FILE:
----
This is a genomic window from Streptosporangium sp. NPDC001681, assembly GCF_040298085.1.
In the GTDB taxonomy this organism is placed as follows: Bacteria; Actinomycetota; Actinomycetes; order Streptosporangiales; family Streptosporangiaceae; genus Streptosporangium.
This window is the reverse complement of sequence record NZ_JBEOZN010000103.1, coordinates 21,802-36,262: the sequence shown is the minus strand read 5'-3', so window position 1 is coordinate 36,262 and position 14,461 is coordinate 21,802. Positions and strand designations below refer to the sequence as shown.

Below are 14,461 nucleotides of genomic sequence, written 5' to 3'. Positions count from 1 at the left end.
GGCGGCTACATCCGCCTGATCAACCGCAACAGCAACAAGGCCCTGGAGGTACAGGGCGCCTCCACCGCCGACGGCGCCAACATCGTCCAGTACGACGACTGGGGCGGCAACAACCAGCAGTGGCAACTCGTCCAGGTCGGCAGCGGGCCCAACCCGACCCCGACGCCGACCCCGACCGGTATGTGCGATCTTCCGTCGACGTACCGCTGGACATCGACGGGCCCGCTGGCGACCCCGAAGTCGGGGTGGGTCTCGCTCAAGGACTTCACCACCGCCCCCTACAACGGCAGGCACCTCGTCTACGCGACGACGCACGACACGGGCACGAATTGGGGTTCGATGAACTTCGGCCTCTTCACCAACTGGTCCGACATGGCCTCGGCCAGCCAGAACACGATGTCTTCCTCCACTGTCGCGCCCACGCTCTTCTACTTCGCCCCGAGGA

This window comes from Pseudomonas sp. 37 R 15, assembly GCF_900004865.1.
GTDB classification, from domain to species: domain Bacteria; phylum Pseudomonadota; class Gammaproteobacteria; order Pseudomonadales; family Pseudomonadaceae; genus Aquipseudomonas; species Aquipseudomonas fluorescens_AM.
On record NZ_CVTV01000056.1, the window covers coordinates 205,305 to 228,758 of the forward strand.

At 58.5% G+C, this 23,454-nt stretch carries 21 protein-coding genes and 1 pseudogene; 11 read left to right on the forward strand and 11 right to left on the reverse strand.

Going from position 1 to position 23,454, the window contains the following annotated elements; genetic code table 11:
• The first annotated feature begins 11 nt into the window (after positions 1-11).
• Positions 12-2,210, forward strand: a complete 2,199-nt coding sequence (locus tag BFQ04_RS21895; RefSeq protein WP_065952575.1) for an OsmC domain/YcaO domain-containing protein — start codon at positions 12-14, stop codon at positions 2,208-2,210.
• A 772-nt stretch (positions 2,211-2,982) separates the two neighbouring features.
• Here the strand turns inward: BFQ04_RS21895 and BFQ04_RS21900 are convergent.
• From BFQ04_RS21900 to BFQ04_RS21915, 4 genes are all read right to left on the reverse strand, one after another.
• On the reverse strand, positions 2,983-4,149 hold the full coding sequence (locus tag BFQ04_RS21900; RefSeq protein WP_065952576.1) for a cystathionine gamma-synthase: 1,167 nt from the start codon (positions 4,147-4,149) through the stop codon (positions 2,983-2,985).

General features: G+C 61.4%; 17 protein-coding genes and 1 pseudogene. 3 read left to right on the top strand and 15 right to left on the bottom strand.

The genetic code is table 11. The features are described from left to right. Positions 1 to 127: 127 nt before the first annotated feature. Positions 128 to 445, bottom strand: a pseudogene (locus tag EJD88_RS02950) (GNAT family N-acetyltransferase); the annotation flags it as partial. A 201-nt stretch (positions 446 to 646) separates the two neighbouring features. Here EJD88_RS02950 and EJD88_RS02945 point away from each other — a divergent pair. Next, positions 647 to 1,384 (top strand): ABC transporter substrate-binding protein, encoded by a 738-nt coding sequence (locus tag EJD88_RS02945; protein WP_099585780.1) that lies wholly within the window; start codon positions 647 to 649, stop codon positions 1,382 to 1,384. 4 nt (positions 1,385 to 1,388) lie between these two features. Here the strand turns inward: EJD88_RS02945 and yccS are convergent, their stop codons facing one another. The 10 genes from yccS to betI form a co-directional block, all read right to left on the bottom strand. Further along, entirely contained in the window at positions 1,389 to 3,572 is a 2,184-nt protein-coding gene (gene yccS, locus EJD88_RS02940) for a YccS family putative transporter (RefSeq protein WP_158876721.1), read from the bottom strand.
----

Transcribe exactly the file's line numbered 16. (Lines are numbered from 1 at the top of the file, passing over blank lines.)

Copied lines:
• On the reverse strand, positions 2,983-4,149 hold the full coding sequence (locus tag BFQ04_RS21900; RefSeq protein WP_065952576.1) for a cystathionine gamma-synthase: 1,167 nt from the start codon (positions 4,147-4,149) through the stop codon (positions 2,983-2,985).